I see nothing wrong with someone being required to take a drug test as a condition for welfare payments. Many people who use drugs have dropped off the welfare rolls because they know they will not pass the test. I say keep it going.

Wayne Parlow, Ridge Manor

Progress rates will go up | Oct. 25

Consumers need protection

It seems the Florida Public Service Commission tends to work with Progress Energy and gives them what they want. Many seniors will not see this nuclear plant because they won't be here, but they have to pay every month to pacify Progress Energy. This is totally unfair.

How do customers get any kind of protection from the Goliath, Progress Energy?

Deme Varidin, St. Petersburg

Carmaker gets fed loan, misses goals Oct. 22

Empty promises of jobs

On the heels of the Solyndra loan guarantee mess and pending bankruptcy, we now learn that the $529 million loan to Finnish-based electric automaker Fisker has bought nothing but failed projections and empty promises of future U.S. job creation.

I suppose we are expected to applaud the announcement that Fisker will soon unleash the Karma — its $96,000 "luxury" electric vehicle manufactured in Finland — upon the U.S. economy and ignore the delay until 2013 of any domestic production of the more "reasonably" priced Nina due to "issues beyond the manufacturer's control."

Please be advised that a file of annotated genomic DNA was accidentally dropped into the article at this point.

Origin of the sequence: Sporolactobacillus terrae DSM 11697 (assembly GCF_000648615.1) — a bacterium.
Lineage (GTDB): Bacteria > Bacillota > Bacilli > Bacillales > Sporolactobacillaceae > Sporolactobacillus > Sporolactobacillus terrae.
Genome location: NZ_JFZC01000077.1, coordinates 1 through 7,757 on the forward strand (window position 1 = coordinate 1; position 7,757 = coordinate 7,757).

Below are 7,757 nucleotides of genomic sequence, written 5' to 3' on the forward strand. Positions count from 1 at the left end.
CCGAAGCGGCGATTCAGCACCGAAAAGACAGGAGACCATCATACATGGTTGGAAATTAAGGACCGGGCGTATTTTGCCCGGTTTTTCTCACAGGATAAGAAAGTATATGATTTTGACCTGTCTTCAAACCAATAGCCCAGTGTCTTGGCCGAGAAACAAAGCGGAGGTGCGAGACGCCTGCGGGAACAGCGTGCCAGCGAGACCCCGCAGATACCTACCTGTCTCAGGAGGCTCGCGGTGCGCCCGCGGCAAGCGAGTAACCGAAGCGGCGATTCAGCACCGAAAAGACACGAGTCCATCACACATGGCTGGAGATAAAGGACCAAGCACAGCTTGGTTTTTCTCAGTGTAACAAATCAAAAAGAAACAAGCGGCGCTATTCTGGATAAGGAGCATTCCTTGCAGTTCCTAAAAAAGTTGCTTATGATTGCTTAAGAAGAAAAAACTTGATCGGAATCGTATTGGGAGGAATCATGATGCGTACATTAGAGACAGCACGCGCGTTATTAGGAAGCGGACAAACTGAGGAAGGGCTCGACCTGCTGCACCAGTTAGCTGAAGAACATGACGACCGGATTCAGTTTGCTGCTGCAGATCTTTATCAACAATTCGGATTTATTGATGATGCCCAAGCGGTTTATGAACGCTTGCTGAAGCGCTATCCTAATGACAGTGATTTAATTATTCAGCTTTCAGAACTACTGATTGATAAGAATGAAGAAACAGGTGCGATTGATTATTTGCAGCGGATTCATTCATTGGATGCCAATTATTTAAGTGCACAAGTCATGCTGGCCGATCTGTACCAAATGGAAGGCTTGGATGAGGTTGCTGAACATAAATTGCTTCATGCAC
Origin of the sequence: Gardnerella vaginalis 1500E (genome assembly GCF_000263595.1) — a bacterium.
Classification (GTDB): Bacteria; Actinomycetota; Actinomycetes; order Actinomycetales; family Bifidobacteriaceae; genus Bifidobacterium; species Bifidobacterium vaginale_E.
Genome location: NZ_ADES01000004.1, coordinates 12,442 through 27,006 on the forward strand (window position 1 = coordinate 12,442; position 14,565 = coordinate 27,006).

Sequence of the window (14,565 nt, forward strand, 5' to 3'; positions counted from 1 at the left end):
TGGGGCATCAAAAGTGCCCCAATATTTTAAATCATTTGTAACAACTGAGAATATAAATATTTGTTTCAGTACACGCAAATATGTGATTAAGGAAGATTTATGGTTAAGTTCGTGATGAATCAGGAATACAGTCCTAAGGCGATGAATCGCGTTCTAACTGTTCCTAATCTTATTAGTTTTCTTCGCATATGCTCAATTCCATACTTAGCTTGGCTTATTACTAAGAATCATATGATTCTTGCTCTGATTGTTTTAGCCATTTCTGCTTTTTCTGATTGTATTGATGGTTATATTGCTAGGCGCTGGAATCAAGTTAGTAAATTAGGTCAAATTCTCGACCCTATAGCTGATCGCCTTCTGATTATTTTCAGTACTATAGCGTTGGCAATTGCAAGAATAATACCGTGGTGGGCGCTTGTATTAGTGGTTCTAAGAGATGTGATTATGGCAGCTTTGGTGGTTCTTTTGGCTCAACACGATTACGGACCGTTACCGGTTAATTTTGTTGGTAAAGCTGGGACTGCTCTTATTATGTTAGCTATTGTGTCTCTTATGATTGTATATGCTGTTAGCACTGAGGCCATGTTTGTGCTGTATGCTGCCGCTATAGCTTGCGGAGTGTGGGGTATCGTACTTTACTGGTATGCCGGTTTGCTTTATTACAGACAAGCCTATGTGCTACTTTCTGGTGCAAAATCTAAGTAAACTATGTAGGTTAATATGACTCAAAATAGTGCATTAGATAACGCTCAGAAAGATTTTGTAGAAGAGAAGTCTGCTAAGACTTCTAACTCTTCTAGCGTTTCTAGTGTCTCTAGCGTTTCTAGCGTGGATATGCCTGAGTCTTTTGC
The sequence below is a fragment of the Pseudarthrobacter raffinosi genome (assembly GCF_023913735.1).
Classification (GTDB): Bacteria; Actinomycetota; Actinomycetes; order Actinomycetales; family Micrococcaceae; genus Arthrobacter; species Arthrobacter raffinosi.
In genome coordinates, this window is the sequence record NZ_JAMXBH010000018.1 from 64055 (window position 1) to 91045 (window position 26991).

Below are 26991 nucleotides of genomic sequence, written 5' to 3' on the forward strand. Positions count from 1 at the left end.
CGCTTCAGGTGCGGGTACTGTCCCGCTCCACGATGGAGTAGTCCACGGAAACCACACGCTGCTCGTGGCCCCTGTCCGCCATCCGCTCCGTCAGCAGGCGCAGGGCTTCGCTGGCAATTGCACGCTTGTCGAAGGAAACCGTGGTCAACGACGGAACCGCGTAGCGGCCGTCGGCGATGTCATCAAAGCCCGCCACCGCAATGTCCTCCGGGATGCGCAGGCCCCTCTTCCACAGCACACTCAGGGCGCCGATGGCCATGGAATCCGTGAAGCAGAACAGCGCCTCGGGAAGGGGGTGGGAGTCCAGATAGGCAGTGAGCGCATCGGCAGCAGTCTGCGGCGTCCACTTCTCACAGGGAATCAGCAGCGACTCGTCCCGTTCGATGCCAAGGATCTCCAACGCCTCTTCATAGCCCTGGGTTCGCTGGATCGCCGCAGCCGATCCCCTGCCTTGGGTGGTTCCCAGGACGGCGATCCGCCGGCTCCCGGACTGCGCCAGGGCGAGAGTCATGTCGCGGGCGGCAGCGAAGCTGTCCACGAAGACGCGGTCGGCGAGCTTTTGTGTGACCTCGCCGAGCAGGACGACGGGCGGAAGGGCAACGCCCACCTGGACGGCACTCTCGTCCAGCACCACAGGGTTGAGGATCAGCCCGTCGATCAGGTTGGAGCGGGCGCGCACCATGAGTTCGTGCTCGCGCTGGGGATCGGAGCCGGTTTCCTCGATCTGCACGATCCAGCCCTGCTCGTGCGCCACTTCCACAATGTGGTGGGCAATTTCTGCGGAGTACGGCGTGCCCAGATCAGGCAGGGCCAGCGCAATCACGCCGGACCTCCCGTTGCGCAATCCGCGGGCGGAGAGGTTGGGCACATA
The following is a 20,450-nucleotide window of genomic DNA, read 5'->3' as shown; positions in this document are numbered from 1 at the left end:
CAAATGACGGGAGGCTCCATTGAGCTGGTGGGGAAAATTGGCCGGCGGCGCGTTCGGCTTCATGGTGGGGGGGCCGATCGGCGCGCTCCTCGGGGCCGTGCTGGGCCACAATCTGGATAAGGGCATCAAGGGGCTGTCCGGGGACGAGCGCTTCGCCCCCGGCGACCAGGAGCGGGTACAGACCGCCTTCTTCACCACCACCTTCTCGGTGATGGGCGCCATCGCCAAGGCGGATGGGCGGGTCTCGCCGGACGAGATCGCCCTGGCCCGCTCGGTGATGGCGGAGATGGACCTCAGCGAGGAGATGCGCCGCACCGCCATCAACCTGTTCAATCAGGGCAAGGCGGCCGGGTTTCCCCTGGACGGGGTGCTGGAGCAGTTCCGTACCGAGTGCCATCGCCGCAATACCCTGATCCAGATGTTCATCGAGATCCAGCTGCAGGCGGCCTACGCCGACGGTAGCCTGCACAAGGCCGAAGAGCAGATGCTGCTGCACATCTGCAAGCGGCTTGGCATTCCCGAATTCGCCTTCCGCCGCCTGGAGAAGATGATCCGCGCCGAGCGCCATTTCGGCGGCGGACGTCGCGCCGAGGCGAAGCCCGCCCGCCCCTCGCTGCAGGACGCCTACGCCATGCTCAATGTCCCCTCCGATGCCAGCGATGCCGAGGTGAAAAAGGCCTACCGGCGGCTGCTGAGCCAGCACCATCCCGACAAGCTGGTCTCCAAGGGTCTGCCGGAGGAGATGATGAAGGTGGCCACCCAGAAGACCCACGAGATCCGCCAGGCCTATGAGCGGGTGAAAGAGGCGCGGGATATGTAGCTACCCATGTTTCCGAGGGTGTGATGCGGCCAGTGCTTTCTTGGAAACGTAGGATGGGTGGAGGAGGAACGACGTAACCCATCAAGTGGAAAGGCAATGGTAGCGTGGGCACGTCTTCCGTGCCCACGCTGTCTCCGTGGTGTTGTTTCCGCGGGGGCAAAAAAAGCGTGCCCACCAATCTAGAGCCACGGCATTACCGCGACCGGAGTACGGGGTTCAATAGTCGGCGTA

Given yet another failure by the current administration to stimulate the economy and create jobs, can anyone question the growing opposition to President Barack Obama's latest half-billion-dollar "jobs bill"? Just like a so-called "luxury" electric car, to the informed it smacks of nothing but more "bad" karma.

Robert E. Heyman, St. Petersburg

LeMieux says college is too cheap | Oct. 23

Out of touch

It's no surprise that a man who sends his 4-year-old to private school and pays more for tuition per year than a student at the University of Florida would think that college is too cheap.

It just goes to show how out of touch the Republican Party is with the middle class. A lot of people are working two jobs just to be able to afford to send their kids to college or pay off student loans.

If this isn't an eye-opener for voters in the next election, I don't know what is.

Doreen Sloman, Seminole

State's incentive plan falls short on new jobs Oct. 25

Benchmarks needed

This article points out that contracts signed by the state were worth $1.7 billion to create 225,000 new jobs. The contracted companies have created only one-third of the jobs but have received 43 percent of the funds.

Obviously, no one in Tallahassee has ever read about incentive plans. Why care? It's not their money. The basis of all incentive plans are measures of performance. When, and in this case if, the company creates a new job, then and only then should they be rewarded with an incentive. No jobs — no money.

Charles J. Rutz, Clearwater

Friday's letters: Casino gambling carries hidden costs 10/27/11 [Last modified: Thursday, October 27, 2011 4:48pm]